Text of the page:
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Keep Track of Paycheck Withholding


The IRS has some advice for you: Review your withholding amount. Why? You just may avoid having too much or too little federal income tax taken from your paycheck. After all, if you have the correct amount withdrawn, you get closer to a zero balance at the end of the year when you file your return — in other words: no taxes owed and no refund due.

Let's take a look at the big picture. Changes happen in your life — marital status, for example —and that impacts exemptions, adjustments and/or credits that you can claim on your tax return. The cure? A new and revised Form W-4, Employee's Withholding Allowance Certificate, to change withholding status or the number of allowances. The sooner HR departments receive changes, the sooner they can adjust paychecks.

Of course, employees have to take responsibility for their own tax status, but your HR department may be proactive and remind you that they need a Form W-4 if you want to make changes. The end of the year is a good time to do this, but you are allowed to make changes anytime during the year, as your financial or family situation changes.

What about the self-employed?

Self-employed workers may want to take a look at the Form 1040-ES, a worksheet to correctly figure estimated tax payments.

Self-employed individuals generally must pay self-employment tax as well as income tax. It is similar to the Social Security and Medicare taxes withheld from the pay of most wage earners. In general, anytime the wording "self-employment tax" is used, the IRS advises, it only refers to Social Security and Medicare taxes and not any other tax, such as income tax.

In general, you have to file an income tax return if your net earnings from self-employment were $400 or more. (This number may vary from year to year, so check the current figures.) If your net earnings from self-employment were less than $400, you may still have to file an income tax return if you meet any other filing requirement listed in the Form 1040 instructions.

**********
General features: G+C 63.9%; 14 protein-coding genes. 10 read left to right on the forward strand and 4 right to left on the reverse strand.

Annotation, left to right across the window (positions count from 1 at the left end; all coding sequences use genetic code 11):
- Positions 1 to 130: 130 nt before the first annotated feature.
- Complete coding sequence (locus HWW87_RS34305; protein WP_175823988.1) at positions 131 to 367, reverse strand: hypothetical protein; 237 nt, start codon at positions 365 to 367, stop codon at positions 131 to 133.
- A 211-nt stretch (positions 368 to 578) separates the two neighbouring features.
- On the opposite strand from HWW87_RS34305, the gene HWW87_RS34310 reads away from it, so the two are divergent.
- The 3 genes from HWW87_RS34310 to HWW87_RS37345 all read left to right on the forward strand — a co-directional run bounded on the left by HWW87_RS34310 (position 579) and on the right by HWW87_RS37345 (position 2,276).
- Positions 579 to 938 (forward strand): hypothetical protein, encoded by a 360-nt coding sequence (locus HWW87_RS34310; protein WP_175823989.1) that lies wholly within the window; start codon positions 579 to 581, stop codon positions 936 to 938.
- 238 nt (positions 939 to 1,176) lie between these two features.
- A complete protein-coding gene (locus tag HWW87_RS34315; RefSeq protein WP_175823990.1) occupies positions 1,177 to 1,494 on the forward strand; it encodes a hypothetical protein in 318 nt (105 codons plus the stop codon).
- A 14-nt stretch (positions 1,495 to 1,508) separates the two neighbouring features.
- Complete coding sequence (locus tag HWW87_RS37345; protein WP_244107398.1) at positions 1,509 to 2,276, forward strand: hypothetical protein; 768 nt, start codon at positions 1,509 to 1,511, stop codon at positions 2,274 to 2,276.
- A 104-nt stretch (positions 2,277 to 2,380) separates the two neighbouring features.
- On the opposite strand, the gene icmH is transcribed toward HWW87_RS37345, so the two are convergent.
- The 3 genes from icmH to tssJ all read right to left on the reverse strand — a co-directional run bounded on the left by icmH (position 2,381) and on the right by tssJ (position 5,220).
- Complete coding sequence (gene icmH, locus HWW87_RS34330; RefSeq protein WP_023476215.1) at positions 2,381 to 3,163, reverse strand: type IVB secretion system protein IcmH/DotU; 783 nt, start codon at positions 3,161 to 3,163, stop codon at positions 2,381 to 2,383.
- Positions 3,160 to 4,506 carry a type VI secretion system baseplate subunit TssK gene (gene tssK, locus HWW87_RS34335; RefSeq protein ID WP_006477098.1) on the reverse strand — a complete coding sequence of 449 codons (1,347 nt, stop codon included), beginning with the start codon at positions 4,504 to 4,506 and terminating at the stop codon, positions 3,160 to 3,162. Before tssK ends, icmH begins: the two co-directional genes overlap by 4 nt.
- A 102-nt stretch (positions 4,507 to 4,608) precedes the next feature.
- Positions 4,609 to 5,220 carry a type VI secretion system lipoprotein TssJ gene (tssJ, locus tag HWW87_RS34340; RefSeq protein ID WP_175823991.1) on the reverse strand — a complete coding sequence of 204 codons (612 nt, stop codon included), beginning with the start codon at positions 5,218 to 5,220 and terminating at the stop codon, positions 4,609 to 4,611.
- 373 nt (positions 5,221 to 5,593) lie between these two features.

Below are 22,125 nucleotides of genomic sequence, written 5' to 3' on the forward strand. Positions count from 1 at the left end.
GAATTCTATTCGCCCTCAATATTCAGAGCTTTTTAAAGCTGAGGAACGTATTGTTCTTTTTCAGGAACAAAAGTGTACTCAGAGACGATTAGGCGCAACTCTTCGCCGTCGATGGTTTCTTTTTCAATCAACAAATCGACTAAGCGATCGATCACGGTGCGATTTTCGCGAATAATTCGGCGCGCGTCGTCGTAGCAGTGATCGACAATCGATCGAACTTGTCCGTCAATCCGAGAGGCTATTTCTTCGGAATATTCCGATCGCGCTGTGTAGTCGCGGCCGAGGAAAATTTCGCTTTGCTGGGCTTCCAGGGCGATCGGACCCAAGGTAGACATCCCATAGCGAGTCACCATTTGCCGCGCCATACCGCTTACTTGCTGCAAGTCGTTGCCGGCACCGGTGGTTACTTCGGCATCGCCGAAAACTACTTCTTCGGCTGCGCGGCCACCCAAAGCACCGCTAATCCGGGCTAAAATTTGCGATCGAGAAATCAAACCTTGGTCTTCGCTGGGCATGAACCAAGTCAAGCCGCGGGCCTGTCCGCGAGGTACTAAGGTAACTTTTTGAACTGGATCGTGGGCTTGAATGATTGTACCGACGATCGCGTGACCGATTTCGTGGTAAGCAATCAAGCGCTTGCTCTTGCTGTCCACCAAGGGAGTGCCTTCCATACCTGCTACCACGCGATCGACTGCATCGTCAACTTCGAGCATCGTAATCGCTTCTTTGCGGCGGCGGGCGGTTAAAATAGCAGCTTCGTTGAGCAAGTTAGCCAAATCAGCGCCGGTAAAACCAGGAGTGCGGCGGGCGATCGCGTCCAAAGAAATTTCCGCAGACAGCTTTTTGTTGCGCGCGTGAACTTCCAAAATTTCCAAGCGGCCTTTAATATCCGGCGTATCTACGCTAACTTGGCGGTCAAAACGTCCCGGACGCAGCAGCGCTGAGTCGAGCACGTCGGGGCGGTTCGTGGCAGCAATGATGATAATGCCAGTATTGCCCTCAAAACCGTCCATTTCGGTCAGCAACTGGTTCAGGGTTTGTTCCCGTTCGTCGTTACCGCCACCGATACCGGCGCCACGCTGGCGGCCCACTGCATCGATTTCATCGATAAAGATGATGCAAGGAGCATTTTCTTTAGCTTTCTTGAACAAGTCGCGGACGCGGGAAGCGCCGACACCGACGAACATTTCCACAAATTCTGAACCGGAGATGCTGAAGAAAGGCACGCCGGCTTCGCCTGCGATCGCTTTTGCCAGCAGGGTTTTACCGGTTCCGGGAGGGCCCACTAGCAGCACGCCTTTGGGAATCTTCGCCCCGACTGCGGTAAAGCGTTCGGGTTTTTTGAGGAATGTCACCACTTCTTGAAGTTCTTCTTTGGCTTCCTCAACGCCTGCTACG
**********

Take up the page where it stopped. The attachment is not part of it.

Why does this all matter?

These changes will affect whether there is an overpayment or underpayment of taxes. It behooves you to take a look and make any necessary alterations. For example, if you're having too little withheld, you'll get an unpleasant surprise when you file your returns, as you could have to write a big check. It's less of a problem if you're having too much withheld, but that means you're giving an interest-free loan to the federal government — no one wants to do that!

Our office will be happy to go over your withholding issues — not only as the year winds down, but anytime you have a financial or family change that may ultimately affect your tax liability.


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Steven Miller
Steven Miller
1 (843) 706-8440
1 Westbury Park Way, Suite 200
Bluffton, SC 29910
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Our firm provides the information in this e-newsletter for general guidance only, and does not constitute the provision of legal advice, tax advice, accounting services, investment advice, or professional consulting of any kind. The information provided herein should not be used as a substitute for consultation with professional tax, accounting, legal, or other competent advisers. Before making any decision or taking any action, you should consult a professional adviser who has been provided with all pertinent facts relevant to your particular situation. Tax articles in this e-newsletter are not intended to be used, and cannot be used by any taxpayer, for the purpose of avoiding accuracy-related penalties that may be imposed on the taxpayer. The information is provided "as is," with no assurance or guarantee of completeness, accuracy, or timeliness of the information, and without warranty of any kind, express or implied, including but not limited to warranties of performance, merchantability, and fitness for a particular purpose.
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